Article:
For example, if I’m an engineer and I never want to talk over the phone or have a conversation, and all I want is to look into a computer screen, no matter how knowledgeable I am at engineering, I wouldn’t succeed as an SDR or a salesperson.
Most of my clients are B2B high-tech organizations that sell technology. When I was hiring people for these projects, I always looked at their technical aptitude and the ability to learn. I searched for people whom I could teach technology.
As an inside sales rep or an SDR, you don’t need to know how your product was built or to be able to build it. What you really need to know is how, through conversation and various mediums, to identify the business drivers and how to position the technology.
Right, you just need to know how to bring value.
Exactly. It’s all about the value and I say this to SDR teams all the time:
“Technology is here to solve a business problem. And it’s our role to engage with our prospects, identify what that business problem is so that we can appropriately position our solution to them and add value throughout that process.
And that value can come in a million different ways—through conversation, your expertise, content, resources of the company, anything.”
In 2013, Xactly provided interesting research stating that 70% of female sales reps met their quota compared to 67% of males in the same position. Do you think the gap is circumstantial or that women tend to be better at sales, taking into account that modern sales requires the ability to generate value rather than apply aggressive and pushy tactics?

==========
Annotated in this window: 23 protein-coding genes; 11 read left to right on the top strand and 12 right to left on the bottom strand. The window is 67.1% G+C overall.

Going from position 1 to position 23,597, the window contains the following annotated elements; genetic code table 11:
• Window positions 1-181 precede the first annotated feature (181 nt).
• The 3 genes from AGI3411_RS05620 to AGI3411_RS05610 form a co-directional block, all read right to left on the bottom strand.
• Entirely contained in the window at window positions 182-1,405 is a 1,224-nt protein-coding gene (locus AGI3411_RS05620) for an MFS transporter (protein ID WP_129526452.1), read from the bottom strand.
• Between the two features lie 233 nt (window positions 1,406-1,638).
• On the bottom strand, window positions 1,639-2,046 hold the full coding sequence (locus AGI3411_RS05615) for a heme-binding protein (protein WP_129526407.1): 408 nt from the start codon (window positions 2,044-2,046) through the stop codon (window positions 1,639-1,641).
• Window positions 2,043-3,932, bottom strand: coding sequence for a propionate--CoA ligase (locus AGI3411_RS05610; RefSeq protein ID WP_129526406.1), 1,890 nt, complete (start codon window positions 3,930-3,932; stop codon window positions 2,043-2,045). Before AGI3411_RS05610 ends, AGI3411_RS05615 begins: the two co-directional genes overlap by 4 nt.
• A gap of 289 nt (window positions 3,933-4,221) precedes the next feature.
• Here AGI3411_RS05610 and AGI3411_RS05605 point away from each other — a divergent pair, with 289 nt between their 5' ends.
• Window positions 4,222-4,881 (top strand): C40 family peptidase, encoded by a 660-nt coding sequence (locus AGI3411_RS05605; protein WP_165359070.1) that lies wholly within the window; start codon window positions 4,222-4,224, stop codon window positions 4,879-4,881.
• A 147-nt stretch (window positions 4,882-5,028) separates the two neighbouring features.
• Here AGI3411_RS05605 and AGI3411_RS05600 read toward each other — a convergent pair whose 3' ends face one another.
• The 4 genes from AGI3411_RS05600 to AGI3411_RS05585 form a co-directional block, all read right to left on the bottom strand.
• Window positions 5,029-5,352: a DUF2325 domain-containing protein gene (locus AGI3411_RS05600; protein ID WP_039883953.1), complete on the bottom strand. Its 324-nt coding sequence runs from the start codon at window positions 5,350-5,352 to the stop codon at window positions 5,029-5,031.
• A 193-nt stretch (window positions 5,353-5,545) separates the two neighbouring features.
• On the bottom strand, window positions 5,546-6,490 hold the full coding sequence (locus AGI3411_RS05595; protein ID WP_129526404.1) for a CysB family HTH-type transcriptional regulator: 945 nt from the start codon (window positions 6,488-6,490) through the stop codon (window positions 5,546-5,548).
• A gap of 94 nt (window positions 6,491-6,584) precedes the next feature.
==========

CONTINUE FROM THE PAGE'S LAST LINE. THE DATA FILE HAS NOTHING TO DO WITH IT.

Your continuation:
I wouldn’t say women are better. Both women and men are equally capable of selling. Meanwhile, I agree that women possess a number of the attributes and social skills that any good salesperson needs.
I’ve always thought that we’re good at selling because we’re good listeners. And that’s a challenge a lot of reps have. Those who have mastered the art of listening are successful in sales.
I always ask: “What’s in it for prospect?” I think a lot of our messaging and our communication is about our own hidden agenda:
- “I want the time on your calender”
- “I want to tell you everything about my product”
- “I want this.”
And I always encourage my teams to think about it from a prospect’s perspective, to ask open-ended questions and to listen.
I recently read a blog post stating that prospects respond much more positively when you ask questions after they’ve articulated something. This might sound silly, but that’s what prospects are feeling.
So, I wouldn’t say a blanket statement that women are better. What I say is that they tend to have powerful listening capabilities and to be empathetic. And you know that emotional intelligence is important from a sales perspective.
The days are over when we could call a prospect and go in with just our own agenda. Some sales reps still do this, and come in with that brute force of “I’m going to tell you everything about my product and how wonderful my company is.” They won’t succeed.
Prospecting is much more conversational these days. It’s all about engagement. And I even tell my reps sometimes: “If you go in looking for the sale, you won’t get it. You should go in with a proposition to have a talk and then have an engaging conversation to determine if it’s a fit.”